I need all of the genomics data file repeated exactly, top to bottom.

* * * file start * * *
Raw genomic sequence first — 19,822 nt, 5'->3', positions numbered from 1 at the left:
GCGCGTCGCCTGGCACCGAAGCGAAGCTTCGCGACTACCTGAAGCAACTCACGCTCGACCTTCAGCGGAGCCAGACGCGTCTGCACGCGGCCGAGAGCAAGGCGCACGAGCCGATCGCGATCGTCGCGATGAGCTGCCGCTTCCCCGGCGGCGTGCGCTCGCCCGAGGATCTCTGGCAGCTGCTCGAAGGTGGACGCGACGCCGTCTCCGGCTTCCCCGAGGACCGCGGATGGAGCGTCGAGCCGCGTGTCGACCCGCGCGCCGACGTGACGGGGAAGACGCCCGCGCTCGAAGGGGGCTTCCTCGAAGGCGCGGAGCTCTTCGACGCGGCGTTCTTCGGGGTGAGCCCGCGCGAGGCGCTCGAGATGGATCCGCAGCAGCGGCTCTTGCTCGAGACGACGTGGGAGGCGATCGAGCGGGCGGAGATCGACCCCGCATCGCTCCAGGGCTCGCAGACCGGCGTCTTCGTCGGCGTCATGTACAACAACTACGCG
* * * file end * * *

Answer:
Raw genomic sequence first — 19,822 nt, 5'->3', positions numbered from 1 at the left:
GCGCGTCGCCTGGCACCGAAGCGAAGCTTCGCGACTACCTGAAGCAACTCACGCTCGACCTTCAGCGGAGCCAGACGCGTCTGCACGCGGCCGAGAGCAAGGCGCACGAGCCGATCGCGATCGTCGCGATGAGCTGCCGCTTCCCCGGCGGCGTGCGCTCGCCCGAGGATCTCTGGCAGCTGCTCGAAGGTGGACGCGACGCCGTCTCCGGCTTCCCCGAGGACCGCGGATGGAGCGTCGAGCCGCGTGTCGACCCGCGCGCCGACGTGACGGGGAAGACGCCCGCGCTCGAAGGGGGCTTCCTCGAAGGCGCGGAGCTCTTCGACGCGGCGTTCTTCGGGGTGAGCCCGCGCGAGGCGCTCGAGATGGATCCGCAGCAGCGGCTCTTGCTCGAGACGACGTGGGAGGCGATCGAGCGGGCGGAGATCGACCCCGCATCGCTCCAGGGCTCGCAGACCGGCGTCTTCGTCGGCGTCATGTACAACAACTACGCG